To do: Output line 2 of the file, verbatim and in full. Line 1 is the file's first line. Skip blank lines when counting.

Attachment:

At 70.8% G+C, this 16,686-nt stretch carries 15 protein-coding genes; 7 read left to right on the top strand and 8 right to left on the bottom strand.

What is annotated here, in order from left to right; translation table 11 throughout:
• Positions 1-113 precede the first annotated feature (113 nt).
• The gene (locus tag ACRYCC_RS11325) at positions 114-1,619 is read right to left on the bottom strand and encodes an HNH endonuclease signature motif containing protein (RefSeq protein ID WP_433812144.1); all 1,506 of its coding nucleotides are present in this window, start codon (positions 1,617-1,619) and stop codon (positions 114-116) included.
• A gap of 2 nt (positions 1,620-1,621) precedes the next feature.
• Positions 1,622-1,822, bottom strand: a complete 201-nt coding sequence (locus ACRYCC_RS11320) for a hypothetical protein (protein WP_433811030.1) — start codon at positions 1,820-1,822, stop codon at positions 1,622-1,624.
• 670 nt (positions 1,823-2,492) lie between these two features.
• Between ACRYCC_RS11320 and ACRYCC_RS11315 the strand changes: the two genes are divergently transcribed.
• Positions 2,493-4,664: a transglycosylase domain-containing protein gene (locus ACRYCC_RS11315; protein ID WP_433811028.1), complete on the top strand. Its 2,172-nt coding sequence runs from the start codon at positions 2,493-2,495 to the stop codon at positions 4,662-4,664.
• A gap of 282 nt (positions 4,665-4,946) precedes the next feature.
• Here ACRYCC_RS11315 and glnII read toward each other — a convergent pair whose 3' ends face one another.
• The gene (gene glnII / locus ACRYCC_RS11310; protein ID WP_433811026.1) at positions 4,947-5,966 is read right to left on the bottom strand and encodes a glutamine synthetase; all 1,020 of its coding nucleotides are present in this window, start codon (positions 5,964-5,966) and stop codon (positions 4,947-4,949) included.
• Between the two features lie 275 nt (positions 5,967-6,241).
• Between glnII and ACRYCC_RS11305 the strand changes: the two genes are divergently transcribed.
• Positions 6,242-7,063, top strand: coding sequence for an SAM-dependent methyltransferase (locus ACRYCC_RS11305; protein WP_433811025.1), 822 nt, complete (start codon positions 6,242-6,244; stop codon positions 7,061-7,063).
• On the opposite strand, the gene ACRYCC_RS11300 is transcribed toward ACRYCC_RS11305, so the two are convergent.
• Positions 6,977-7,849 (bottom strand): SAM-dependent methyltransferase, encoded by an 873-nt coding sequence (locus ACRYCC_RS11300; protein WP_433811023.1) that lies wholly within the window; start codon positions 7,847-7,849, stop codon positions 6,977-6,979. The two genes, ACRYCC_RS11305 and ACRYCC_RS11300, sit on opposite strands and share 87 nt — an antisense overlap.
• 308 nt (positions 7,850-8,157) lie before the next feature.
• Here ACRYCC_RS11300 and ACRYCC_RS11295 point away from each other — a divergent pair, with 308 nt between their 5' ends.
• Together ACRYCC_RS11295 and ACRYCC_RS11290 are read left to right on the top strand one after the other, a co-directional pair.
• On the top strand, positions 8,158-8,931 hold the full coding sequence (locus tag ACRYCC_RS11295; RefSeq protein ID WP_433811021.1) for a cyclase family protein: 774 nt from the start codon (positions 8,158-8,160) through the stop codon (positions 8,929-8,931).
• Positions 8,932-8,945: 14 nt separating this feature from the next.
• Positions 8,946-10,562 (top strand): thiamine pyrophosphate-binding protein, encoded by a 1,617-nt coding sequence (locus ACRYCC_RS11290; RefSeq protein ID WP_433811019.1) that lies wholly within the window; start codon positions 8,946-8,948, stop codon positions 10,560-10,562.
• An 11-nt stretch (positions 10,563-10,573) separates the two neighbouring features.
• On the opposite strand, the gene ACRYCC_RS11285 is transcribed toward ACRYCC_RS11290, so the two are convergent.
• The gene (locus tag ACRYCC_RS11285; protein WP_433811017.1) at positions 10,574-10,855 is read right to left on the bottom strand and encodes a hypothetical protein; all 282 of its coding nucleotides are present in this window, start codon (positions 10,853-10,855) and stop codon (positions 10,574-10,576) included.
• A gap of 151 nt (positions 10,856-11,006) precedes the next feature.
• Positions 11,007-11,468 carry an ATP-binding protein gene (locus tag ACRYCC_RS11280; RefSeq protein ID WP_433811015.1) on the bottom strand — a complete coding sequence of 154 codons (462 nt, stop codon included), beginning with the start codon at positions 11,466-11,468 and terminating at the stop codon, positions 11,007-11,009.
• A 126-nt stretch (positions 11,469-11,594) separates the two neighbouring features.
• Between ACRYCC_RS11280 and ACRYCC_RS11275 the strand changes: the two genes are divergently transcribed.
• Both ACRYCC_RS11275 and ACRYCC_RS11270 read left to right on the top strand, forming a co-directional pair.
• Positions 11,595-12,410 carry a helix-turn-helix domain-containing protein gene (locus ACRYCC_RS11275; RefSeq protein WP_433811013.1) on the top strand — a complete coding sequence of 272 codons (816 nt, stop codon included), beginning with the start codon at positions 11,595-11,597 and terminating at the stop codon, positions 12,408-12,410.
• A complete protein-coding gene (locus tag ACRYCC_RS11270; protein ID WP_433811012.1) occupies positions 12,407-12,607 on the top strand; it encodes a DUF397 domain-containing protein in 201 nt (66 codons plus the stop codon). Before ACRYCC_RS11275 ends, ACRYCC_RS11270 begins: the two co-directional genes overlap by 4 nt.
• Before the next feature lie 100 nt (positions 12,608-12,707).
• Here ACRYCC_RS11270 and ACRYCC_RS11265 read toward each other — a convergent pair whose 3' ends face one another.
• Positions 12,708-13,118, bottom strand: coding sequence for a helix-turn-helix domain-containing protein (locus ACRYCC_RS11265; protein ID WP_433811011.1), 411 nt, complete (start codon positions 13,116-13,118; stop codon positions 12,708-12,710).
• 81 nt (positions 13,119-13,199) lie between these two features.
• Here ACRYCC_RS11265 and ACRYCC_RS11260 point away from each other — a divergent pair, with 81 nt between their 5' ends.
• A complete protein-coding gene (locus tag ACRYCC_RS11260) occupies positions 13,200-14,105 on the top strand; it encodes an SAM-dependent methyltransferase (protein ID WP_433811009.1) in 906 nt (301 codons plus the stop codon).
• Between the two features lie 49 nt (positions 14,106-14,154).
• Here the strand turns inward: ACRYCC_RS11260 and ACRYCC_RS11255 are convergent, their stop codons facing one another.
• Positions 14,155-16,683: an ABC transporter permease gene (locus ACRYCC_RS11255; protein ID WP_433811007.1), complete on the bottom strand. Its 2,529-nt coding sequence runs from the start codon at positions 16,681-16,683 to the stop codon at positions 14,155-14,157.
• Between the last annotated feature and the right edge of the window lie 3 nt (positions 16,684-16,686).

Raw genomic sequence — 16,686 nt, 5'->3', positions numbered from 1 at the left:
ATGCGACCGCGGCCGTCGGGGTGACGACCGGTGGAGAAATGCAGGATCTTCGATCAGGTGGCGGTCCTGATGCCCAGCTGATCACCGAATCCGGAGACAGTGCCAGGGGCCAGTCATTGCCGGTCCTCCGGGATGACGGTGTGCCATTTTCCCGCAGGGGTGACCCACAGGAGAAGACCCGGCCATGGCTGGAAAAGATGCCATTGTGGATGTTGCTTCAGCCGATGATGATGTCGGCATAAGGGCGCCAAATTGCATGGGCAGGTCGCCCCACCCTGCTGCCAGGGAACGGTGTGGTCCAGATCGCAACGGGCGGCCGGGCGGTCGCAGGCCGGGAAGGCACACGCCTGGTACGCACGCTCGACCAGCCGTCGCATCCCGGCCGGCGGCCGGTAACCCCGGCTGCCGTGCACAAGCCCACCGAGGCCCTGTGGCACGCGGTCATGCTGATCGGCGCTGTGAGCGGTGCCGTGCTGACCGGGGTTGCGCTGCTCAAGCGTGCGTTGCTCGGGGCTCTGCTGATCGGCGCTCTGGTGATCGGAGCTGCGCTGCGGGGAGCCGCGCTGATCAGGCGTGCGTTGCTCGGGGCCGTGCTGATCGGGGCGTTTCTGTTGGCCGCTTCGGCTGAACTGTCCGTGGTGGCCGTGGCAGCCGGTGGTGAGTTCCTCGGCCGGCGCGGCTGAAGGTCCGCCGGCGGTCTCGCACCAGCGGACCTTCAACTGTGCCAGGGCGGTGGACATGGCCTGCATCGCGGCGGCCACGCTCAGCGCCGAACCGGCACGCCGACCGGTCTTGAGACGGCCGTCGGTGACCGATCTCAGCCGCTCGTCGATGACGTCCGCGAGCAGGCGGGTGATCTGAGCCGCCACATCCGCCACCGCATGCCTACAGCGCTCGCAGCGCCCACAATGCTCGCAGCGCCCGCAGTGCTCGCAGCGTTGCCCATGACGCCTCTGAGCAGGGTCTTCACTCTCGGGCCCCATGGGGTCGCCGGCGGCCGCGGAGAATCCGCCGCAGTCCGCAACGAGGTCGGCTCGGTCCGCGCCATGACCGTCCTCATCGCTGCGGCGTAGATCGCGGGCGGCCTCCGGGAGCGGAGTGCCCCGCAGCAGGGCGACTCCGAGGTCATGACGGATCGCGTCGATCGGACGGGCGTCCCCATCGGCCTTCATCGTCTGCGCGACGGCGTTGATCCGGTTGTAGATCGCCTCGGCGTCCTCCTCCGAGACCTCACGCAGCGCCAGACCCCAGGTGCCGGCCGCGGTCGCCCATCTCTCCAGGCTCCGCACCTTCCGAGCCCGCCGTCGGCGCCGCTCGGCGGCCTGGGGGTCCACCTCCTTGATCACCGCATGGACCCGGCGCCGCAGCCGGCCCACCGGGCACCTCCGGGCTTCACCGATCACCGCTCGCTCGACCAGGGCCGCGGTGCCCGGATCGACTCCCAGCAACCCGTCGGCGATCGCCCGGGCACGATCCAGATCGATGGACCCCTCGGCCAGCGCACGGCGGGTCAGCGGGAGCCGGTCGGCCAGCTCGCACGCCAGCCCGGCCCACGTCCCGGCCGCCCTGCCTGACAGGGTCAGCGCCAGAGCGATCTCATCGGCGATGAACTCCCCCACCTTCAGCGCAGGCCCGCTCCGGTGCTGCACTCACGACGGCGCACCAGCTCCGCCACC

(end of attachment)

What is annotated here, in order from left to right; translation table 11 throughout: